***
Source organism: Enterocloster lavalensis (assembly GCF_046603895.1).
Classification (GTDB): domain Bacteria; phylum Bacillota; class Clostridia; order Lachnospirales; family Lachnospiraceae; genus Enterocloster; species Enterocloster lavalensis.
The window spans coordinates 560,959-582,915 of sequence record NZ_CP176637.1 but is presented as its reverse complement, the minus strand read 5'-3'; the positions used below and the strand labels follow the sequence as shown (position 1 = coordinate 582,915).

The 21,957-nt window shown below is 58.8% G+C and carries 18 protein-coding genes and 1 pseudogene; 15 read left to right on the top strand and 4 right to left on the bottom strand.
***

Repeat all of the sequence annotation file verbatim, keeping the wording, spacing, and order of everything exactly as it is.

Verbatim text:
Source organism: Enterocloster lavalensis (assembly GCF_046603895.1).
Classification (GTDB): domain Bacteria; phylum Bacillota; class Clostridia; order Lachnospirales; family Lachnospiraceae; genus Enterocloster; species Enterocloster lavalensis.
The window spans coordinates 560,959-582,915 of sequence record NZ_CP176637.1 but is presented as its reverse complement, the minus strand read 5'-3'; the positions used below and the strand labels follow the sequence as shown (position 1 = coordinate 582,915).

The 21,957-nt window shown below is 58.8% G+C and carries 18 protein-coding genes and 1 pseudogene; 15 read left to right on the top strand and 4 right to left on the bottom strand.